Planning Students Advance to Nature-based Future Challenge Finals

June 13, 2024
Their international multidisciplinary team presents a vision for the future of Bangladesh as the world’s first developed terraqueous nation.
Aerial shot of the Bengal delta in Bangladesh

This summer, two Community and Regional Planning students, Vickie Belcher (MSCRP ‘25) and Arfar Razi (MSCRP ’24), are participating in the final round of the Nature-based Future Challenge competition. Hosted by Wageningen University & Research in the Netherlands, the competition drew entries from around the world, including student teams from more than 140 universities in 45 countries. The competition tasked students to visualize the potential of nature-based solutions to respond to the effects of climate change and biodiversity loss in one of the most climate-vulnerable regions in the world, Bangladesh and the Bengal Delta. 

Through two rounds of competition, Belcher and Razi’s team, Terraqueous—also comprised of members from the Bangladesh University of Engineering and Technology and Wageningen University and Research—advanced to the competition finals, hosted in the Netherlands on Tuesday, June 11.  There, they’ll present their vision for Bangladesh as a model deltaic nation in 2121. 

A key component of the competition is its multidisciplinary nature. With expertise across three universities (and countries) spanning disciplines and academic levels, the Terraqueous team tapped their diverse backgrounds and academic disciplines to harness nature-based solutions to build climate resilience via planning, environmental and climate justice, geospatial analysis, climate modeling, and innovative design and engineering.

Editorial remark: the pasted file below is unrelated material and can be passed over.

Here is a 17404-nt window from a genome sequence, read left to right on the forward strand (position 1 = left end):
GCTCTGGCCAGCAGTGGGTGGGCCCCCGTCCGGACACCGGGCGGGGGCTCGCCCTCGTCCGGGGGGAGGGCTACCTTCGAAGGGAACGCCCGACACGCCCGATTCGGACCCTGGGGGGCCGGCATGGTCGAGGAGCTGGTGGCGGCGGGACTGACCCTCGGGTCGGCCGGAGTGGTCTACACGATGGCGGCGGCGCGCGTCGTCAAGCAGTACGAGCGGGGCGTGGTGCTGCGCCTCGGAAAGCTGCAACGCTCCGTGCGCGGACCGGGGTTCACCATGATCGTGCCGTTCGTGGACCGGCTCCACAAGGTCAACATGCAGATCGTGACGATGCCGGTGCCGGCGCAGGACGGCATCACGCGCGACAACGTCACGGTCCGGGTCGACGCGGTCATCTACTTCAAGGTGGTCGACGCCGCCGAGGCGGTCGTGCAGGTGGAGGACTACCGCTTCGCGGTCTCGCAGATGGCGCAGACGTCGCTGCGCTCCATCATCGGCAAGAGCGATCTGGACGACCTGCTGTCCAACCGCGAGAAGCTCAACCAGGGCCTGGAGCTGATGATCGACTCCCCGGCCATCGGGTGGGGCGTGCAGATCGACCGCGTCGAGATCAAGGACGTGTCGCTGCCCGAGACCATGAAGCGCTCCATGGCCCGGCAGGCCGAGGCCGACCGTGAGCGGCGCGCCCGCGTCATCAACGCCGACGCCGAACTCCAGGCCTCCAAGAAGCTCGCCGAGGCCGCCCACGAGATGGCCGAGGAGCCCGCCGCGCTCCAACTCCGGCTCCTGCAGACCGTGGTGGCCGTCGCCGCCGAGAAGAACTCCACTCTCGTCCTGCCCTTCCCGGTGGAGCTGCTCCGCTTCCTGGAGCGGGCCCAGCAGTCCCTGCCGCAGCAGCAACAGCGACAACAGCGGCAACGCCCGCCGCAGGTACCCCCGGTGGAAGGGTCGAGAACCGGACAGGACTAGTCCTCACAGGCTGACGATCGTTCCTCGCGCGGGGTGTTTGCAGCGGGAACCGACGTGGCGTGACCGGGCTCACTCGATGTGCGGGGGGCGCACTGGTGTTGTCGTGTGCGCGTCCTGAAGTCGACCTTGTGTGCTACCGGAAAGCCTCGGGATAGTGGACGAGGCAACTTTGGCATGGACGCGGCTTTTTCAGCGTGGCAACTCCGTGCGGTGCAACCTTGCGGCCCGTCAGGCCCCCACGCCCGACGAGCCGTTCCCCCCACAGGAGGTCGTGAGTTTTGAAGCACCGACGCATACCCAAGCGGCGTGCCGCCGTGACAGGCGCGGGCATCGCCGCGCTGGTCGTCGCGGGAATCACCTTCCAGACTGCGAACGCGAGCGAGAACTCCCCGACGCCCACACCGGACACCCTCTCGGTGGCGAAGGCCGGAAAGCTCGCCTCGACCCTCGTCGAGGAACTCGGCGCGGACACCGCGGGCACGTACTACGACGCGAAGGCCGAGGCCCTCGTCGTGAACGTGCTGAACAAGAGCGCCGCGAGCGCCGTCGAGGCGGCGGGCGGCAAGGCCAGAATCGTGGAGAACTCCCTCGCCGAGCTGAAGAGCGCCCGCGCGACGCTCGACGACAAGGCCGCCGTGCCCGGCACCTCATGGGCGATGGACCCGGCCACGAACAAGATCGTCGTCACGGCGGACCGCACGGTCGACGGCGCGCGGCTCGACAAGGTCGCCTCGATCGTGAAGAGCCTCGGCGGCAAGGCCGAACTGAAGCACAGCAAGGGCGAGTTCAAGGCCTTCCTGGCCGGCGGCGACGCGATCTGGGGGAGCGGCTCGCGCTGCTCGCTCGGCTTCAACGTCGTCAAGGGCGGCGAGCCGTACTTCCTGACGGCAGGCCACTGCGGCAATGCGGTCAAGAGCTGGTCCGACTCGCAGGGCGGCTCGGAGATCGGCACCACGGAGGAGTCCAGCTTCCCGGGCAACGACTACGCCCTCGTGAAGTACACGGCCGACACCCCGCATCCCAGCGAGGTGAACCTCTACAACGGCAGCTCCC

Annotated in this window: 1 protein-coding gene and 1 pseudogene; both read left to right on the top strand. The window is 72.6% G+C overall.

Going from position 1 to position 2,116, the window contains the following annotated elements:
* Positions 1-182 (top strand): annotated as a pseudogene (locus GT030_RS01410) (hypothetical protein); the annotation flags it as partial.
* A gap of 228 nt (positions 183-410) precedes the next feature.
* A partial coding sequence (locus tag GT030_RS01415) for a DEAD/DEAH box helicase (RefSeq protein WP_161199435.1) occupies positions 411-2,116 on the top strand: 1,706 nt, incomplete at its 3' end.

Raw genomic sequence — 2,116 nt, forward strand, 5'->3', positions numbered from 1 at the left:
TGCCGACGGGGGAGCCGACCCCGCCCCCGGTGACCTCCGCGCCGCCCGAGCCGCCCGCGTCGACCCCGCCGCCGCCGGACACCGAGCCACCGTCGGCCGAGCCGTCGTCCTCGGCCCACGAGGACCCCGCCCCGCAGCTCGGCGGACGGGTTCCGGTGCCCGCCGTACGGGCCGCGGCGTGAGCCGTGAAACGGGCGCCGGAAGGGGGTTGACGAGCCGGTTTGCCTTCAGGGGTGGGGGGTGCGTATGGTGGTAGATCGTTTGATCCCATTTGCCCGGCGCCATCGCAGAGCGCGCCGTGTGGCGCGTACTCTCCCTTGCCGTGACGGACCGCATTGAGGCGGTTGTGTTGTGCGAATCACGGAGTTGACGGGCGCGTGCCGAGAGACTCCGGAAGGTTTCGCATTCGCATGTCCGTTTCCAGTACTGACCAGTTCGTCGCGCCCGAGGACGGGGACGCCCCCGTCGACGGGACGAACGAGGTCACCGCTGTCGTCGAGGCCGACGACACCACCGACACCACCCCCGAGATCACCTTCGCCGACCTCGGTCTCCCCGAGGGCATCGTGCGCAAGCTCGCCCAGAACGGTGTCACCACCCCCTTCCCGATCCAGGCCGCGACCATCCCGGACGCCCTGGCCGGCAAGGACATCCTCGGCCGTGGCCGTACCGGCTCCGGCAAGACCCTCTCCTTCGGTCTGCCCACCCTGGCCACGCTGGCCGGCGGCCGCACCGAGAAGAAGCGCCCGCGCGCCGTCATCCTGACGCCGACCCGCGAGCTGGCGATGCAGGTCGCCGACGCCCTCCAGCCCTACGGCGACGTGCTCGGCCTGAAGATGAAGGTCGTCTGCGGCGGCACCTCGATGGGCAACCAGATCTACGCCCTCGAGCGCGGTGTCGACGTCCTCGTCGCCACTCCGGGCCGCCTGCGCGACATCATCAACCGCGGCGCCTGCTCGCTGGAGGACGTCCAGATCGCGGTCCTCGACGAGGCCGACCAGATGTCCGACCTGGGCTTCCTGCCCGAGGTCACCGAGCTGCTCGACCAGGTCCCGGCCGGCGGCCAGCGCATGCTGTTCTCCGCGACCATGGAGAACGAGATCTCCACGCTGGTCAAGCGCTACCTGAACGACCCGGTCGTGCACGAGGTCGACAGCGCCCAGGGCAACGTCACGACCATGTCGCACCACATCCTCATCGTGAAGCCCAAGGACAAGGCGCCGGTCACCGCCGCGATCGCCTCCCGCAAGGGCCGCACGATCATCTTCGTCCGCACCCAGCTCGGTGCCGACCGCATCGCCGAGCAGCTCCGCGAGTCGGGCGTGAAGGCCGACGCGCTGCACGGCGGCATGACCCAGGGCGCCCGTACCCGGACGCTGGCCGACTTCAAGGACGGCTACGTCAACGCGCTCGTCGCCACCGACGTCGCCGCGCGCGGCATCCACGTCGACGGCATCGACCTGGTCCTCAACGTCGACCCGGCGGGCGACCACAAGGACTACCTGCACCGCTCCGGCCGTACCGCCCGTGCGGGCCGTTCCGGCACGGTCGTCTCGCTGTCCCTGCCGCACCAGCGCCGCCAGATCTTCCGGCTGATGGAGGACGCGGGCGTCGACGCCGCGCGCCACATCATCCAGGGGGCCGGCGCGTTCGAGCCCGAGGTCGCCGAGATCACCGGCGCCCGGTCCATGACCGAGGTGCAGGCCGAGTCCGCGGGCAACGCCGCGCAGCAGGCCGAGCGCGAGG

“This project has shown me the valuable role of planners in helping to set a vision and empower expertise from diverse disciplines,” Belcher said. “In our case, our team is united by a shared vision that a terraqueous future where water, earth, and people all thrive is possible in deltaic Bangladesh. Working across disciplines and different countries, we’ve been able to push each other to reconsider existing ideas and create the best possible final product. Doing this, we’ve worked together for over seven months taking countless meetings across time zones and I’m so proud of what we’ve achieved as a team.”

In Terraqueous’ vision for 2121, Bangladesh will emerge as the world’s first developed terraqueous nation, where water and local knowledge drive climate resilience and sustainability, health, and economic prosperity.  By harnessing the power of water and local knowledge, nature-based solutions will be co-created with communities. As part of the competition brief, the group honed in on the BDC Triangle megaregion, developing concrete initiatives and a detailed transition pathway for the area, which offers an actionable roadmap for Bangladesh to achieve its terraqueous vision. 

For the BDC Triangle, which spans the Barisal, Dhaka, and Chittagong Divisions, Terraqueous proposed six High Leverage Points (HLPs) with 18 corresponding projects across micro, meso, and macro scales. Proposed projects range from household-level wetlands and floating health clinics to regional watershed management strategies and national circular economy policies, addressing specific challenges while leveraging the region’s ecological assets and community knowledge with each intervention.